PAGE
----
Jitter, the variation of circuit timing from expected values, can cause major problems in data communications systems. Consider the block diagram of the physical layer interface for a 100Base-T ethernet shown in figure 1. The quality of the 50 MHz clock has a major effect on the correct operation of the system. In many cases a simple measurement of clock frequency does not reveal any problem, but a closer look at the phase or time interval jitter reveals major difficulties.

Figure 1:

Excessive clock jitter can cause missed data packets in Ethernet local area networks

LeCroy’s implementation of the Time Interval Error (TIE) JitterTrack function, shown in figure 2, measures the actual locations of a selected clock edge against an ideal location based on a user specified clock frequency. When applied to a uniform clock waveform the time interval error measures the instantaneous phase variation of the clock on a cycle by cycle basis. Even if the average frequency of the clock is constant there can be large variations in phase. These variations can cause major timing errors as can be seen in the following example.

Figure 2:

The Time Interval Error (TIE) JitterTrack function

LeCroy designers of a 100 BaseT ethernet interface made some unrelated circuit changes in the system processor and suddenly began to notice that packets were being missed. A measurement of the 50 MHz oscillator frequency and the 25 MHz transmit (Tx) clock did not reveal any change. The 50 MHz oscillator was a phase locked loop (PLL) based device which did not have a jitter specification. Looking at the clock signal with analog persistence led the engineer to suspect that this oscillator was the source of the problem. Subsequent measurements using TIE quantified the jitter. The designers replaced the PLL with a crystal oscillator and the problem disappeared.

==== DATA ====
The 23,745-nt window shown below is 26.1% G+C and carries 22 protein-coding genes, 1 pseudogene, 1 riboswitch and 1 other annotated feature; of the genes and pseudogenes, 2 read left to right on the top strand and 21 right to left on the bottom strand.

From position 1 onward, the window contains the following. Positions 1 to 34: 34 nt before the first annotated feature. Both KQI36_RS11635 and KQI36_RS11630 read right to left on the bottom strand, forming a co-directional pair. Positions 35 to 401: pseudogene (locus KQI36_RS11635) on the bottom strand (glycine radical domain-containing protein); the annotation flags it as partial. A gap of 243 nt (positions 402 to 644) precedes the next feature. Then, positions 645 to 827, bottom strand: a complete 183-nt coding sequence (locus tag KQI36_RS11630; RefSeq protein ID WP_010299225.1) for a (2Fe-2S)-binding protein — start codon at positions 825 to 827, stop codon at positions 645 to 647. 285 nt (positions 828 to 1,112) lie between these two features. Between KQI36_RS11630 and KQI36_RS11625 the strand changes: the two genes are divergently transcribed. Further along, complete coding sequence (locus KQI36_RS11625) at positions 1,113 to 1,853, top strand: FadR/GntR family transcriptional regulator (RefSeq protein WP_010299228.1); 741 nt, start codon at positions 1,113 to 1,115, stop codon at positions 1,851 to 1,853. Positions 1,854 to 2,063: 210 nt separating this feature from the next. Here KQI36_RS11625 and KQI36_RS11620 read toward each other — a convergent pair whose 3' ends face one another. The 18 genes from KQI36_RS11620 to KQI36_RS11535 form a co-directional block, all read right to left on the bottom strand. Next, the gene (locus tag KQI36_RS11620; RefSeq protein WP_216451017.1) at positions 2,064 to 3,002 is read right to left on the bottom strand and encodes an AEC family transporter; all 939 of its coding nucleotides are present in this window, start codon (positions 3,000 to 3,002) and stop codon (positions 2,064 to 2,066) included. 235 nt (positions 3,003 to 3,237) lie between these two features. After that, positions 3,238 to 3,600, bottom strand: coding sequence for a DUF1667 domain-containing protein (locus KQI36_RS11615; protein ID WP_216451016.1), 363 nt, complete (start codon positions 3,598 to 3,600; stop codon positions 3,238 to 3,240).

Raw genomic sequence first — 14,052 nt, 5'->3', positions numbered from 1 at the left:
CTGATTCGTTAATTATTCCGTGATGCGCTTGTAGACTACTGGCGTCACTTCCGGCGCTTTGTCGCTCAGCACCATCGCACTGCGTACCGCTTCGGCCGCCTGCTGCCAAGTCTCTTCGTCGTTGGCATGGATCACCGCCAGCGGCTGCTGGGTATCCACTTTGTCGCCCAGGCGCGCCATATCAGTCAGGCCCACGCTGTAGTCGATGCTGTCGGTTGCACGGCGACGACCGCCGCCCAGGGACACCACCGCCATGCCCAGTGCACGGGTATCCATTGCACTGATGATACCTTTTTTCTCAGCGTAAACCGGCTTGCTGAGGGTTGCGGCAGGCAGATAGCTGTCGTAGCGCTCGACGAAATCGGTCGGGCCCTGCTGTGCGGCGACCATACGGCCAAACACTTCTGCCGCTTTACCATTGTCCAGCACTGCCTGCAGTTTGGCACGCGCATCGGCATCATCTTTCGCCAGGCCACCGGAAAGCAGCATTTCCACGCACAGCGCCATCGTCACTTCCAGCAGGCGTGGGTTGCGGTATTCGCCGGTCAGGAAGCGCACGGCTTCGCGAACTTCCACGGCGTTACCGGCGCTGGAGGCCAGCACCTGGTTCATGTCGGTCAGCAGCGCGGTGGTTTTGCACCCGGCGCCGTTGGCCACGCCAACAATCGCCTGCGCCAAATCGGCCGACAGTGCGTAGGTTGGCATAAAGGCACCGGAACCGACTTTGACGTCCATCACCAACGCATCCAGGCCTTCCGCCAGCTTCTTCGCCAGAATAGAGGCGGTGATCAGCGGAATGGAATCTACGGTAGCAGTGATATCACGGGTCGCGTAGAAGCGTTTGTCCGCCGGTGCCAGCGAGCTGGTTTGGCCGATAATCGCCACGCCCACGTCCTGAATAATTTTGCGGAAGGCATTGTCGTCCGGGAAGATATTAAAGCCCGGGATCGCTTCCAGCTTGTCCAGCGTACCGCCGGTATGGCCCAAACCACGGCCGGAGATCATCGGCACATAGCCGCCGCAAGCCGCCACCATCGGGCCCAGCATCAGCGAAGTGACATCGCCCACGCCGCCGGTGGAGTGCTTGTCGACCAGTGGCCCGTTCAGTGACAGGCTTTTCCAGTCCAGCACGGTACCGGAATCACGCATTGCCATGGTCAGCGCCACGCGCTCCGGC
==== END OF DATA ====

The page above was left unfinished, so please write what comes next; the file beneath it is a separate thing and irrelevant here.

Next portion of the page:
The TIE measurements were made using LeCroy’s Jitter and Timing Analysis option. In figure 3 the performance of the crystal oscillator is shown.

The acquired clock shown in the top waveform (channel 2). Time interval error (trace A) and cycle to cycle period jitter (trace B) are computed for 1 ms (50,000 cycles) of the 50 MHz clock. In addition the histogram of the time interval error at level (tie@lv) parameter is shown in trace C. The histogram parameters avg, sigma and range read the mean, standard deviation or rms jitter, and peak to peak jitter of the interval error. Note that the range or peak to peak jitter is 1.553 ns.

Figure 3:

Time interval error analysis of the working clock oscillator

Compare this value with the jitter analysis of the original 50 MHz PLL based clock shown in figure 4. This is the oscillator associated with the dropped data packets. Note that the cycle to cycle variation in period (trace B) has not changed appreciably. The time interval error function and the related histogram parameters show a large increase in TIE. In particular the peak to peak phase jitter has increased to 12.7 ns.

Figure 4:

Time interval error analysis of the PLL clock

When analyzing timing measurements it is helpful to have access to cycle by cycle analysis of frequency/period, width, duty cycle, time interval error, and cycle to cycle period variation. As can be seen from this example, problems do not necessarily appear in all measurements.